The term “Operation Mercy” or “Operation Grace” is used for the evacuation of Hebrew Christians in April and May 1948, when one hundred or more individuals left Palestine at the termination of the British Mandate. Those who organized this operation, Christians as well as Hebrew Christians (not least those affiliated with the International Hebrew Christian Alliance), believed that through the grace of God they had “saved” these persons from imminent danger.
Others who remained in Israel, both Hebrew Christians and Christians, believed that the evacuation was not only unnecessary but constituted treason against the grace of God that came to expression in the establishment of the State of Israel; not only did the evacuated Hebrew Christians show cowardice, they were also “unfaithful.”
Just as there was much disagreement in 1948, when the events surrounding Operation Mercy are interpreted today there are still different views. In today’s post we report on the event, without casting judgment one way or the other.
In a full issue of Mishkan devoted to the topic some of those involved in Operation Mercy share their perspective, so that we might understand them. For several articles by participants and observers, see here. For more of Gershon Nerel’s writings on the topic, see here.
Here is Rev. Hugh R. A. Jones account, edited by Kai Kjaer-Hansen – Described in Two Letters from Jerusalem, June 4 and 5, 1948
We have chosen to allow Rev. Hugh R. A. Jones, then Head of Church Missions to Jews (CMJ) in Israel, to speak in this first article. And we do it without explanatory footnotes so that the readers may form their own impression of how a person who played no insignificant part in Operation Mercy feels and thinks a few weeks after the operation has been carried out. He is filled with gratitude to God that it was possible to save lives.
So what we have is a subjective account from an eyewitness. Whether Jones’ assessment is objectively correct and provides an adequate picture of the situation – did he, for example, exaggerate the danger for Hebrew Christians in Palestine/Israel in the spring of 1948? – is a different but nevertheless important question. Jones actually dealt with that issue in April 1949, in a letter to the Archbishop of York, which Gershon Nerel includes in his article and on which I also comment in “The Organizers behind Operation Mercy” in this issue of Mishkan.
The individuals mentioned in these two letters by Jones appear in other articles and will be identified there. Roger Allison was in charge of CMJ’s work in Jaffa. (As to the Hebrew Christians Weinstock and Oko, see my article on Weinstock.)
Miss Hannah Hurnard played a major role in Jerusalem in the first stage of Operation Mercy. She was in CMJ’s employ and remained in Jerusalem in 1948 together with other Protestant missionaries. She has provided an eyewitness account about the time before and after May 15, 1948, which we shall return to in the next article. There we shall also meet some people who, to put it mildly, had quite a different view of Operation Mercy than Jones had.
In the reproduction of Jones’ letters, the headings and indentation are mine; a few obvious misprints have been corrected and a few explanatory words have been inserted in brackets.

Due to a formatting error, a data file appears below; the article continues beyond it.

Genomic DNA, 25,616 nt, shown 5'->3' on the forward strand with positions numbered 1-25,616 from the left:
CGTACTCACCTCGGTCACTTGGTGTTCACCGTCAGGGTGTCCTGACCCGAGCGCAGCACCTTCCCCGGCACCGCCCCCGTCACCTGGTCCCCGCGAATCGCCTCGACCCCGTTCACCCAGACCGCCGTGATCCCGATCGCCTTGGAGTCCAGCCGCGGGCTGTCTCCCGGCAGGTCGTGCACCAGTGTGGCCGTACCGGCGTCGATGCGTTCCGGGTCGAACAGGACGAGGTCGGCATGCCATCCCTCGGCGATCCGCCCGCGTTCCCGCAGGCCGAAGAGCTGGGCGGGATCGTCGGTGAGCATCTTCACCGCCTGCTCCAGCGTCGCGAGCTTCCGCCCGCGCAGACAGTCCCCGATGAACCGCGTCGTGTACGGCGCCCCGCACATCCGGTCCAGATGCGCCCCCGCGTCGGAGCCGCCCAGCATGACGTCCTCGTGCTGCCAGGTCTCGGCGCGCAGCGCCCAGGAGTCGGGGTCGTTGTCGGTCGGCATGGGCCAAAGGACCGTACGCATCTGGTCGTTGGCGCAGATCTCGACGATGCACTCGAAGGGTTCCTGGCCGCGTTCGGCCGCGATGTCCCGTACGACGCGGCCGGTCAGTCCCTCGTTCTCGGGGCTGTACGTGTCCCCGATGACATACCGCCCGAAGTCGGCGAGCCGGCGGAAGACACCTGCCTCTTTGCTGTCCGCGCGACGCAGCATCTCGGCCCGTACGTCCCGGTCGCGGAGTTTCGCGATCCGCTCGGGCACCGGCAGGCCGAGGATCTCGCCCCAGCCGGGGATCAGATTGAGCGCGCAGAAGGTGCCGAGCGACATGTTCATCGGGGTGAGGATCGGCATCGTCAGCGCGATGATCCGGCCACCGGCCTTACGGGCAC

The letter concludes with eighteen hand-written lines, in which Jones mentions that the Bishop in Jerusalem has asked if Allison could be transferred to Haifa for some time, as Reverend Moxon wishes to return home.
Operation Mercy According to Hugh R. A. Jones – Described in Two Letters from Jerusalem, June 4 and 5, 1948 – I.Z.L. stands for Irgun Zvai Leumi = National Military Organization, usually referred to as the Irgun.
Letter of June 4, 19481 by Hugh R.A. Jones, Christchurch, Jerusalem, to
Rev. C.H. Gill, M.A., 16, Lincoln’s Inn Fields, London, W.C.2. June 4th, 1948
Dear Mr. Gill,
I would like to try and give you some idea of the position of the Hebrew Christian as it has been crystalising in Palestine during the last six months. First let me quote from a recent Evangelical Christian Magazine, an American publication, which I think states the position pretty accurately:
The lot of the Hebrew Christian in Palestine today is deplorable. It will be more so tomorrow; and when the British depart is likely to be unbearable. Zionism is not a religious movement basically, but a political one. It is only religious in the sense that most of its leaders and its adherents hate like poison those Jews who have embraced Christianity . . . It is confirmed by a writer in the current issue of “World Dominion” who says in an article on “A Christian View of Palestine”: ‘There are Hebrew Christians whose fate is pitiable; they hardly dare to be mentioned, such is the hatred of their Zionist brethren. A Christian Jew may not be admitted to Palestine on a Jewish immigration quota: Jews who are atheists or communists, or who reject the fundamentals of Judaism, are freely admitted as Jews. The Jewish Agency has ruled that Judaism is a purely racial concept, with one exception – no Christian, whatever his ancestry, may belong to the Jewish race.’
We have made the prediction that Christian work amongst Jews in Palestine will largely cease when the British depart, and the fate of those who love the Lord Jesus Christ and are left behind may yet shock the moral conscience of the world . . . The Jew of Palestine knows no tolerance for the Christian of his own race, however much he may talk about religious freedom and liberty of conscience in New York or Toronto.
Hebrew Christians Subjected to Thorough Cross-examination
I think the experience of a number of our own converts which I have described to you during the past few months adequately bear out this point of view.